Sparking broadcaster consolidation
The FCC (Federal Communications Commission) is rewriting rules that executives at Comcast (CMCSA) have called “investment-killing regulations.” The agency has reversed several regulations since it got to work under President Donald Trump. For instance, it voted to eliminate price restrictions in the business data service market and to undo a rule that restricted television station ownership.
Relaxing the television ownership rule could lead to a wave of industry consolidations. Sinclair Broadcast Group (SBGI) is one of the broadcasting companies that has shown interest in tapping more television assets. The company is seeking to acquire Tribune Media (TRCO), the parent of several TV stations serving markets such as New York and Miami.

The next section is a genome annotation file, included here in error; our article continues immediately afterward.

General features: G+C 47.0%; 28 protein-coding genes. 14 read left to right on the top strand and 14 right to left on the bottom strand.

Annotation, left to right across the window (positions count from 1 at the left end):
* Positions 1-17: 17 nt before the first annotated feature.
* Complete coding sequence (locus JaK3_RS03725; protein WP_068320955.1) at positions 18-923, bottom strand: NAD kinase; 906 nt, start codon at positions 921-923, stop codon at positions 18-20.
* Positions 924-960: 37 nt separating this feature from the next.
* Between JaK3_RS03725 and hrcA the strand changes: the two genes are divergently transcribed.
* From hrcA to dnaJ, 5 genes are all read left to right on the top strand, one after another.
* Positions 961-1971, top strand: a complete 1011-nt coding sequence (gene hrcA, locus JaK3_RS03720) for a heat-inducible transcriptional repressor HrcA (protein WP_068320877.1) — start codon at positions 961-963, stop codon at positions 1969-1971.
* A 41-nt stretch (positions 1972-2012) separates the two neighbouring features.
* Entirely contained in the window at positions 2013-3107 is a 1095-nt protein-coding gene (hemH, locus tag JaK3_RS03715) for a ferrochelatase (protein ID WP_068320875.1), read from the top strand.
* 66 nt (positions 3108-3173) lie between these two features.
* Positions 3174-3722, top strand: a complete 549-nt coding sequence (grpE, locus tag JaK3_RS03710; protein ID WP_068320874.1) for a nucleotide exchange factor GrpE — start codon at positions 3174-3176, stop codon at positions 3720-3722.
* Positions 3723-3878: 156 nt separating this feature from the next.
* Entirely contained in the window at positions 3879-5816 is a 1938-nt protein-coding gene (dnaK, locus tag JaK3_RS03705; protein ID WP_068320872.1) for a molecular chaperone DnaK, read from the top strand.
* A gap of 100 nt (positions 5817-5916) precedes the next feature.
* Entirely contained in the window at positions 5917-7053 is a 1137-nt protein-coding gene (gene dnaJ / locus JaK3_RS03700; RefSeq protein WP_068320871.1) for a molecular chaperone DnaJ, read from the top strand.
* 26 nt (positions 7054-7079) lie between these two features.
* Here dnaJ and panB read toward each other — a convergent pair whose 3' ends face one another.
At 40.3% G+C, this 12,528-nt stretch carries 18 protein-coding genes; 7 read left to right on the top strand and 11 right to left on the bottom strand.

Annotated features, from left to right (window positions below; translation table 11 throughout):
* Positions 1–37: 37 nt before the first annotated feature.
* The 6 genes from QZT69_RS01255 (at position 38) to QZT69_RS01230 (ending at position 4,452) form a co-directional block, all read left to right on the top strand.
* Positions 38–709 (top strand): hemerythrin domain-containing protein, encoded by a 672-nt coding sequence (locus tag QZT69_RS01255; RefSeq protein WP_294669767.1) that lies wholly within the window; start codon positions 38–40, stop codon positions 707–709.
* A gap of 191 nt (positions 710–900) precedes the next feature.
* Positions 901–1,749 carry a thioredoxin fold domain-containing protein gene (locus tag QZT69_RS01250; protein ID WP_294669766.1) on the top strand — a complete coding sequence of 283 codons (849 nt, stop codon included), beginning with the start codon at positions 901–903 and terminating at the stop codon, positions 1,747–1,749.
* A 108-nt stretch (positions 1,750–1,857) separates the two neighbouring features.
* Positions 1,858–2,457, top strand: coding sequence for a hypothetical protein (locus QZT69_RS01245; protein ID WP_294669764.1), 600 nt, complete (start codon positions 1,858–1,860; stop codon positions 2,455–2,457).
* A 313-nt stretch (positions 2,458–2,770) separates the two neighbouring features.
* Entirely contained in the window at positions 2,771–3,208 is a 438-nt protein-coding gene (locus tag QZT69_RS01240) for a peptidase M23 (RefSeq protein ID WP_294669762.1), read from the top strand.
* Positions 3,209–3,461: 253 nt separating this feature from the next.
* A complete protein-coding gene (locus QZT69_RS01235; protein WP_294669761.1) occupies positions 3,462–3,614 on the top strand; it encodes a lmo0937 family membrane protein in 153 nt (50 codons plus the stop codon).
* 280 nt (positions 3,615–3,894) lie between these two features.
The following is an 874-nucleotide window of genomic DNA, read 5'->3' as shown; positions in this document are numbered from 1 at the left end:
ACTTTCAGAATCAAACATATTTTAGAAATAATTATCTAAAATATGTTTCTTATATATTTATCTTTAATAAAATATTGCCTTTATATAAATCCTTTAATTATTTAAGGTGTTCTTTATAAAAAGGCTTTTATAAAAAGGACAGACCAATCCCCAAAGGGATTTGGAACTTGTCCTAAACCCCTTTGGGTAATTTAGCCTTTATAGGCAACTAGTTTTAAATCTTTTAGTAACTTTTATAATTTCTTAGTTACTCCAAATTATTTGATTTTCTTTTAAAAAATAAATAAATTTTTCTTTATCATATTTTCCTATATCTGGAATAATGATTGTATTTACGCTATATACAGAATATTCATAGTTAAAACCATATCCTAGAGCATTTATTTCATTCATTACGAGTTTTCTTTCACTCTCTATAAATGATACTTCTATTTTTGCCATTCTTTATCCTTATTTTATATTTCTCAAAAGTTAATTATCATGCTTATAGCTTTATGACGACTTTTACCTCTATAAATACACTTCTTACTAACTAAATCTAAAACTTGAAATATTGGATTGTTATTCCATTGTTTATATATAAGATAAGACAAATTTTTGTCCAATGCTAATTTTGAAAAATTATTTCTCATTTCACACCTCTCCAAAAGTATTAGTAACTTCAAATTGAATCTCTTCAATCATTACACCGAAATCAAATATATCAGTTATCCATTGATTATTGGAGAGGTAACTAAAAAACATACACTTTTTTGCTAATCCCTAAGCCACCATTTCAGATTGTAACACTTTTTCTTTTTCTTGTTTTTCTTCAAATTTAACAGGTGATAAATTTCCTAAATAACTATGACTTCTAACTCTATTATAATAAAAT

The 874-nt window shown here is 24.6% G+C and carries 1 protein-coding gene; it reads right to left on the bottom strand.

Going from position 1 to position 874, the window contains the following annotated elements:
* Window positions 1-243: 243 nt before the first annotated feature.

Need to divest assets to gain clearance
In a move that further shows Sinclair’s appetite for more TV assets, the company recently tapped 14 stations owned by Bonten for $240 million, according to FierceCable. The stations’ reach is about 1.0% of the US national TV market. Sinclair’s stations cover 24% of the national market, according to Bloomberg. Tribune reaches 26% of the country, which shows the companies would be required to divest themselves of some stations to gain regulatory approval for their merger.
Nevertheless, the acquisition of Tribune would sharpen Sinclair’s competitive edge in the US television advertising market, which will be worth ~$77.9 billion by 2020, according to eMarketer.
More consolidation in the market
However, the FCC vote to undo an Obama-era rule and replace it with an old TV ownership regulation could be overturned in court, posing risks to broadcasting companies who may want to take advantage of the new regulation.